Stop the presses. No, I mean it. STOP THE PRESSES!!!
Last week the Philadelphia Inquirer ran a Macy’s ad in their daily that congratulated the Phillies on winning their second consecutive World Series title. There was one problem. The series wasn’t over yet. In fact, the Phillies weren’t even ahead in the series and were busy getting their asses handed to them by the Yankees. (The Angels are totally going to get them next year)
Newspapers and other reporting media have had an issue with premature reporting in the past. Everyone knows about “Dewey defeats Truman”, but here are some lesser known, yet equally erroneous news reporting.
Good news! The Titanic will be arriving shortly
In case you were living in a cave in the late 90’s, there was a ship called the Titanic that sank in 1912 that killed over 1500 people. Called unsinkable by the builder, a large iceberg showed them what’s up by promptly sending the ship to the bottom. It was a great tragedy. And it directly led to that damn Celine Dion song to be played every 3 minutes for the better part of a 2 years. I guess tragedy begets tragedy.
The Christian Science Monitor decided that wasn’t what happened. After all, the ship was unsinkable. They reported that all the passengers had safely been transferred to another ship and that the Titanic was being towed by yet another ship into harbor. No word on how long the reporters for this paper waited at the harbor to interview people when the Titanic arrived.
Your friends and family are alive and well. Psych!!!!
Coal mining is a dangerous business. In January of 2006, an explosion trapped 13 miners in the Sago mine in West Virginia. What at first seemed to be an awful disaster was placated by many media outlets reporting that 12 of the 13 miners survived and were OK. The local church where family members were gathering became jubilant and even the governor of the state came out and exclaimed it to be a miracle.
In an unbelievable emotional punch in the gut, it soon turned out that 12 of the 13 miners died in the blast. People were angry, and rightfully so. The blame for the miscommunication was tossed between the reporting agencies and the officials for the company that owned the mine. Regardless, the agencies should have stopped reporting unconfirmed stories and the officials should have put a stop to the stories as soon as they heard them. Neither did, and forever went down in history as assholes.
He’s dead. No, he’s alive. Maybe he’s just sleeping.
In 1922, Pope Benedict XV fell ill with pneumonia. People knew he didn’t have long to live. Apparently, the editors of a New York newspaper knew even better. They printed a morning edition with the headline “Pope Benedict XV is dead”. The Catholic nation went into mourning. The problem was that he wasn’t dead… yet.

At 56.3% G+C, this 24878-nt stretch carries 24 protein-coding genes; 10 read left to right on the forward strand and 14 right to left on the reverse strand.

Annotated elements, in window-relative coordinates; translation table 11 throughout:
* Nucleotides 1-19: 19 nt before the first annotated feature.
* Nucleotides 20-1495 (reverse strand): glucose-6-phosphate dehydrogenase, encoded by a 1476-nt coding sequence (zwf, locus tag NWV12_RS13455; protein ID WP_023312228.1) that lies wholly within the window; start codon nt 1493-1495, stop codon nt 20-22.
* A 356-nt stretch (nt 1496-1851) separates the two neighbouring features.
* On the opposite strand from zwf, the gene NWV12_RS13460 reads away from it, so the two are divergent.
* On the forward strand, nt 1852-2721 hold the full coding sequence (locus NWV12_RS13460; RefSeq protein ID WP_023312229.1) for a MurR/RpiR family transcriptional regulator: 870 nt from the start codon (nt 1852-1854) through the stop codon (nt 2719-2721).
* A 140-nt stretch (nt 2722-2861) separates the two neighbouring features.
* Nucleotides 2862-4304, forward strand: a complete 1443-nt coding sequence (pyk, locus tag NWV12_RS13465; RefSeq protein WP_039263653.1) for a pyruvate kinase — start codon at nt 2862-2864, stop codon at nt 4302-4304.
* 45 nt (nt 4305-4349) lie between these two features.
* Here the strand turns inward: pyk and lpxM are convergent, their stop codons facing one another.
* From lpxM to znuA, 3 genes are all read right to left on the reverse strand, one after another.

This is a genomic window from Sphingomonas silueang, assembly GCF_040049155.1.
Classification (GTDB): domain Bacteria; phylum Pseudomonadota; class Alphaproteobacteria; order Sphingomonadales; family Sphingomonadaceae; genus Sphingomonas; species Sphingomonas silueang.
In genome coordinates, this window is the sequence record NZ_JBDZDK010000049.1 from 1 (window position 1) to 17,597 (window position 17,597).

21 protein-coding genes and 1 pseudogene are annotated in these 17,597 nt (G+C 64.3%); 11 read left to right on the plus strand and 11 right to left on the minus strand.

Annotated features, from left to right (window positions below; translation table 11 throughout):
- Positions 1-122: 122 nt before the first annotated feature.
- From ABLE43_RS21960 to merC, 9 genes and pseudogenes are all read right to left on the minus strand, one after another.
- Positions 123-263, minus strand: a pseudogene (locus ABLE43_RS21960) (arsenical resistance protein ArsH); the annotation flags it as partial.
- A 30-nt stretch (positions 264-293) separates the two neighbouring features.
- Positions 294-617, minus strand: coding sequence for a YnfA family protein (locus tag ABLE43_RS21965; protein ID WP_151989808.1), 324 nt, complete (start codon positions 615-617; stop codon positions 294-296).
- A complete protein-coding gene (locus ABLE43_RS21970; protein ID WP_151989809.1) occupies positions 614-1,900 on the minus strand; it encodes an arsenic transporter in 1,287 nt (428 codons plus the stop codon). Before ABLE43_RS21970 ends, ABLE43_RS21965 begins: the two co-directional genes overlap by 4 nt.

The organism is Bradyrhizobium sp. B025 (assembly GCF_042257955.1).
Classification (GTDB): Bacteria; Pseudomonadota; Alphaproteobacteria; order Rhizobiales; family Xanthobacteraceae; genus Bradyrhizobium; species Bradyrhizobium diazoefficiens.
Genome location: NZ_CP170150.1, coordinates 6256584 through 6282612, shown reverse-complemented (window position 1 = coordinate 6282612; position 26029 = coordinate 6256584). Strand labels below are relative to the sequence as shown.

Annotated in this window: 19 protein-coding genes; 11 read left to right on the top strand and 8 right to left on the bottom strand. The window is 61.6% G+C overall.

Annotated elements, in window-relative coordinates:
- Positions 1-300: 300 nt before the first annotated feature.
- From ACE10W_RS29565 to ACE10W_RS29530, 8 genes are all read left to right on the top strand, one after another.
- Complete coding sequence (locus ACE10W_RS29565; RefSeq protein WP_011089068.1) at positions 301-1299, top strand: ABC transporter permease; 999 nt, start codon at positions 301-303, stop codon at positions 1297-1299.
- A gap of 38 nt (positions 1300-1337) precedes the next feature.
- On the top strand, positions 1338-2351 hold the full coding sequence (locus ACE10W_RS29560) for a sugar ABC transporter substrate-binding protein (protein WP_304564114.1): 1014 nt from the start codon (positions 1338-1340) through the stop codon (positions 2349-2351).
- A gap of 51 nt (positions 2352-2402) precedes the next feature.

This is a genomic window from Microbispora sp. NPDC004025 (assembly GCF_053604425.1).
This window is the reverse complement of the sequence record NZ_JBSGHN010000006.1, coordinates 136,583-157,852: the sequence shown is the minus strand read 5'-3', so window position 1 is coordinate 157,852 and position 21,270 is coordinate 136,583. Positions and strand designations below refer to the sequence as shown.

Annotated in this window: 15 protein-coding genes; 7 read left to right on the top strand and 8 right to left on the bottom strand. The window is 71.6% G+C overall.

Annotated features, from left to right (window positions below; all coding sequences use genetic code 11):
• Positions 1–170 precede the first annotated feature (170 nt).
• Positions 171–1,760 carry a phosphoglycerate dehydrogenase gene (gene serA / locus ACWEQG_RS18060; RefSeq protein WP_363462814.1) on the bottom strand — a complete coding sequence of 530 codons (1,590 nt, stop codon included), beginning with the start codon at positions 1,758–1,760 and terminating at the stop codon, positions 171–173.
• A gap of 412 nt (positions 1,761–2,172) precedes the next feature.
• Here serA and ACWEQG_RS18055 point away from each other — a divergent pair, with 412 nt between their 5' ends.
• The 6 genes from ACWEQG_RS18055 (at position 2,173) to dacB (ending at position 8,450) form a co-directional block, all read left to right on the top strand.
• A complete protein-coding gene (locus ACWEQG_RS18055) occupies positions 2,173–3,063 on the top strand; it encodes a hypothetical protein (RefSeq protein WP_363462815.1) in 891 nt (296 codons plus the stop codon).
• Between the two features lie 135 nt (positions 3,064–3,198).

The newspaper realized its error and printed an afternoon edition in which it reported that the Pope essentially pulled a Jesus printing the headline “Pope has miraculous recovery”. The newspaper did get its wish however, as the Pope did actually die the next week. No word on if the headline that day read “The Pope is dead. Really. We fact-checked this time”.
Jet forced to land… with a missile
On September 1, 1983, a Korean Air jet disappeared of radar screens on its way to Seoul from New York. The plane was carrying a U.S. Congressman as well as 268 other passengers and crew. Nobody knew what happened. Good thing the UPI was on the case. They released a press report saying that “a Korean Air Lines jumbo jet flying from New York to Seoul Wednesday with 269 people aboard, including a U.S. Congressman, was forced to land on Sakhalin, a Soviet-occupied island north of Japan. The passengers were reported safe.” Wrong. The plane had mistakenly strayed into Soviet airspace and was shot down. This one is similar to the Sago mine story above, except there were about 200 more families involved. It makes you want to yell at people.
Yeah, well… he was going to say it
November of 1963, afternoon newspapers carried an Associated press report titled “JFK Raps Fault-Finders in Nation”. They even quoted JFK as saying that opponents “confuse rhetoric with reality”. Well, that’s all well and good, but maybe next time wait until the speech is made before printing from your advance copy of the outline.
You see, they did this on November 22. Kennedy never made that speech. He was assassinated on his way to the location where he planned to speak.
So let this be a reminder to make sure you have the story straight before you put it in print. On a sidenote, I would like to officially announce that was voted “Sexiest Man of the Year” in People Magazine. You may now consider my wife the luckiest girl alive.